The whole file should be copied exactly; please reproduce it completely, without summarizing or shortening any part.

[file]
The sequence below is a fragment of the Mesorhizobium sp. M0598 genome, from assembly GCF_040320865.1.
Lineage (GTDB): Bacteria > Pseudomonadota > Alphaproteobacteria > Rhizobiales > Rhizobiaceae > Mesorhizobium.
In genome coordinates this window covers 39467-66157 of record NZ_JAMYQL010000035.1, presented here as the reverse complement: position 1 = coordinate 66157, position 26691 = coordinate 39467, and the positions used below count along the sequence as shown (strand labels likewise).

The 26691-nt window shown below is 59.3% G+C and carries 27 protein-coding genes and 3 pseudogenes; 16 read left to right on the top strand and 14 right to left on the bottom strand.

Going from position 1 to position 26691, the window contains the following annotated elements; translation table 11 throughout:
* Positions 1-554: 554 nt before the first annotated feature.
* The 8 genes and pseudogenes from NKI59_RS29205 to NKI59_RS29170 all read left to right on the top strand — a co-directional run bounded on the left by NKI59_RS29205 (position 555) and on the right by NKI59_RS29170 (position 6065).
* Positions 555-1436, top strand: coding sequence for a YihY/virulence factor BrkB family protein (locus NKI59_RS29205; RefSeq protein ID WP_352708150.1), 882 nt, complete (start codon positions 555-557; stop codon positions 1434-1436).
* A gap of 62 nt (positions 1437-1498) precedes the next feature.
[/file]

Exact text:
The sequence below is a fragment of the Mesorhizobium sp. M0598 genome, from assembly GCF_040320865.1.
Lineage (GTDB): Bacteria > Pseudomonadota > Alphaproteobacteria > Rhizobiales > Rhizobiaceae > Mesorhizobium.
In genome coordinates this window covers 39467-66157 of record NZ_JAMYQL010000035.1, presented here as the reverse complement: position 1 = coordinate 66157, position 26691 = coordinate 39467, and the positions used below count along the sequence as shown (strand labels likewise).

The 26691-nt window shown below is 59.3% G+C and carries 27 protein-coding genes and 3 pseudogenes; 16 read left to right on the top strand and 14 right to left on the bottom strand.

Going from position 1 to position 26691, the window contains the following annotated elements; translation table 11 throughout:
* Positions 1-554: 554 nt before the first annotated feature.
* The 8 genes and pseudogenes from NKI59_RS29205 to NKI59_RS29170 all read left to right on the top strand — a co-directional run bounded on the left by NKI59_RS29205 (position 555) and on the right by NKI59_RS29170 (position 6065).
* Positions 555-1436, top strand: coding sequence for a YihY/virulence factor BrkB family protein (locus NKI59_RS29205; RefSeq protein ID WP_352708150.1), 882 nt, complete (start codon positions 555-557; stop codon positions 1434-1436).
* A gap of 62 nt (positions 1437-1498) precedes the next feature.